A Guide to Mindful Eating
So often we eat mindlessly. We passively put food into our mouths while working on the computer, watching TV, when we’re on the run or perhaps when we are feeling stressed. Mindless eating puts us out of touch with our bodies, leaves us feeling unsatisfied and can easily lead to overeating and subsequent weight gain. On a deeper physiological level, it can actually create stress on our digestive system and impair utilization of the nutrients we are consuming. This is especially true when we are eating on the run in a stressed condition. During times of stress, our blood is flowing away from our digestive system and into the muscles so that we can fight or flee. This creates a non-optimum environment for the digestion and assimilation of nutrients into our cells, which can sabotage our beauty. Nourished cells mean beautiful skin, vibrancy and abundant energy.
The pleasure of eating lies in slowing down and fully experiencing all of the elements of food. Before you eat, have a seat and take a few deep breaths: this will help to engage the proper system for resting and digesting. By eating slower and being fully conscious of each bite, you just might find you are satisfied with a smaller portion and feel more nourished from what you have eaten.
As an exercise, take some time to explore each of the following sensations using a vegetable or piece of fruit, such as a strawberry:
Sight: Look at this strawberry and imagine you’ve never seen it before. Look at it carefully. What are its colors? Can you see its texture? Notice its details.
Smell: Bring the strawberry up to your nose. Without naming the scent, experience smelling it. Can you decipher its different notes?
Physiological reaction: Now focus on what is happening in your mouth, before you’ve even taken your first bite. You may notice your saliva production has increased. This is the very first stage of digestion, called the cephalic phase (cephalic means of or relating your head), occurring merely from the sign and smell of this strawberry. Inside your body, your stomach is starting to produce digestive juices in preparation. Amazingly, you can prompt this phase simply by thinking about food.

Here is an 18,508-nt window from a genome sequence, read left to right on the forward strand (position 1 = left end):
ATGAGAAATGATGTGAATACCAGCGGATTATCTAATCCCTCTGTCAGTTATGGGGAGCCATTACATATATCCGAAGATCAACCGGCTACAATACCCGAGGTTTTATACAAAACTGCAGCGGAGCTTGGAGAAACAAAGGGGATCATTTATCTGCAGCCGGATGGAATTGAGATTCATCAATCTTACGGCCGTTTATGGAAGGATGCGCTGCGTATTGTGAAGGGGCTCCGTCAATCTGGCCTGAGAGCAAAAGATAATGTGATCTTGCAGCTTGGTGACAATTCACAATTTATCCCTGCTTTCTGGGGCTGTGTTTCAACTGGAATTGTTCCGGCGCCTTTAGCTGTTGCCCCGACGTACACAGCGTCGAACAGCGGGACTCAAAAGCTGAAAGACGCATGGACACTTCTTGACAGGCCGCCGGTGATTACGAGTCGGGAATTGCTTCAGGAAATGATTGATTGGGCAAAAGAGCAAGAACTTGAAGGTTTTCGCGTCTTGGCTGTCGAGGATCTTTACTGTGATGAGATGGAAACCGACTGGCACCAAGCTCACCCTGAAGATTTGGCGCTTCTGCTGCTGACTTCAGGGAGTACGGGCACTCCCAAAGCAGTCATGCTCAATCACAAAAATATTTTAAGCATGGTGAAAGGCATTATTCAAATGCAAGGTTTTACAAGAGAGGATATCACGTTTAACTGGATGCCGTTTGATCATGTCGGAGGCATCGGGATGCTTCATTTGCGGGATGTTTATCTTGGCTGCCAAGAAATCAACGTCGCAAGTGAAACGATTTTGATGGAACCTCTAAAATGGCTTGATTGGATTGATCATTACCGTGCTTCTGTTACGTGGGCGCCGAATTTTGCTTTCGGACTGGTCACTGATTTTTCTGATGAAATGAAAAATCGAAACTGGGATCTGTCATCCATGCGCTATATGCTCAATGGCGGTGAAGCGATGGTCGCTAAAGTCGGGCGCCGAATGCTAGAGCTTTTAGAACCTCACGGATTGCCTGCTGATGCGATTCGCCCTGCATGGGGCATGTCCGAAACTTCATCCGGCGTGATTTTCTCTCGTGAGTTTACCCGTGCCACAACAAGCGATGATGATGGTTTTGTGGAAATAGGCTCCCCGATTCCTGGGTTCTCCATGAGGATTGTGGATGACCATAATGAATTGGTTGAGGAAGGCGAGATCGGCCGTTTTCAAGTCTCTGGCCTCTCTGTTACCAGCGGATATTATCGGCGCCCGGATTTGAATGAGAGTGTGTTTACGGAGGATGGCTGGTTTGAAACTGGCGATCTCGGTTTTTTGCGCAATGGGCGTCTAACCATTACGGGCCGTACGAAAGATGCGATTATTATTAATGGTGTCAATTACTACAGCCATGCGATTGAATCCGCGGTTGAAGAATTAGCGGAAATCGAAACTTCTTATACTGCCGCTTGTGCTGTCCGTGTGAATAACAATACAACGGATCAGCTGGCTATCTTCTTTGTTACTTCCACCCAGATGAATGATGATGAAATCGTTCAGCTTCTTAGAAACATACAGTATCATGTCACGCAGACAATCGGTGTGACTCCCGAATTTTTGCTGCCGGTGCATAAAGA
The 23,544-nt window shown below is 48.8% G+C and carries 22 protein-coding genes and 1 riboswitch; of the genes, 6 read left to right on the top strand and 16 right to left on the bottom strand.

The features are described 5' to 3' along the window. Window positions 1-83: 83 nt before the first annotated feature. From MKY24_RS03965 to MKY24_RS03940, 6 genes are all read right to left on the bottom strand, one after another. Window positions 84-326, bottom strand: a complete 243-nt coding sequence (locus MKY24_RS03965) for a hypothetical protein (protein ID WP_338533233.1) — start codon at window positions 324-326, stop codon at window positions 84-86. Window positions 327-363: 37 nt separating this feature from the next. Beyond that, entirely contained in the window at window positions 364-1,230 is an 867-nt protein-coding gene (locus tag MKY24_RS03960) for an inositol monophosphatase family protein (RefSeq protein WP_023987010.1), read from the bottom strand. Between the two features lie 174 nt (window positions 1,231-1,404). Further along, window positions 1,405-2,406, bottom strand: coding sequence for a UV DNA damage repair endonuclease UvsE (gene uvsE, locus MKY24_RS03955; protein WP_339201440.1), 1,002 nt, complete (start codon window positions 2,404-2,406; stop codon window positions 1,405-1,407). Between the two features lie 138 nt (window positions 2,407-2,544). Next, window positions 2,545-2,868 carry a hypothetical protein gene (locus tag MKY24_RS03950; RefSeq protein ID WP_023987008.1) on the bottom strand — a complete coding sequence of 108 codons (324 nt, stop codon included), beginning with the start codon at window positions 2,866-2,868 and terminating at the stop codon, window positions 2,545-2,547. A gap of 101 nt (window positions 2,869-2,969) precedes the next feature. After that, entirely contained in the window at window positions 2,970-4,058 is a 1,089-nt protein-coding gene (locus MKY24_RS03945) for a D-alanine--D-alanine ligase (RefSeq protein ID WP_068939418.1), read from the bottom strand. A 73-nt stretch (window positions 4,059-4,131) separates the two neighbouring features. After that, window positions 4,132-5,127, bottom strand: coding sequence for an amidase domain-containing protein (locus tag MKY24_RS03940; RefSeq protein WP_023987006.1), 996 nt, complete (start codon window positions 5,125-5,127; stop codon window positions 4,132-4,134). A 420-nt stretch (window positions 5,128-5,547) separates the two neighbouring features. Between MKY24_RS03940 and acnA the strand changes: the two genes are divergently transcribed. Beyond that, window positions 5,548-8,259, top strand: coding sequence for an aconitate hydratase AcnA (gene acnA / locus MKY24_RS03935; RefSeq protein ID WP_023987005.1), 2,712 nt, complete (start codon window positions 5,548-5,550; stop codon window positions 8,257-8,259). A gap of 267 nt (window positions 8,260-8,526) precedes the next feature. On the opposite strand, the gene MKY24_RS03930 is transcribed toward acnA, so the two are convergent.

Touch: Now explore how the strawberry feels between your fingers. Notice its temperature, texture and weight. Take your first bite. Can you experience that texture with your tongue?
Taste: Begin to chew very slowly. How does it taste? Do parts of the strawberry taste slightly different to each other? Notice the variety of flavors within this one bite.
Swallow: Chew this bite until it becomes liquid. Are you feeling the impulse to swallow? Do you notice that your tongue naturally begins moving things toward your throat?
Now swallow, mentally tracing this bite down into your stomach. Can you feel it moving down your esophagus? Do you notice your body responding in any way? Possibly feeling more energetic? Less?
This simple exercise can be quite powerful and I strongly encourage you try it. Those who have tried it have expressed feeling more in control of eating habits, more connected to their food and calmer about eating in general as a result.
So this coming month, avoid unnecessary weight gain while enjoying your food more by making a habit of mindful eating.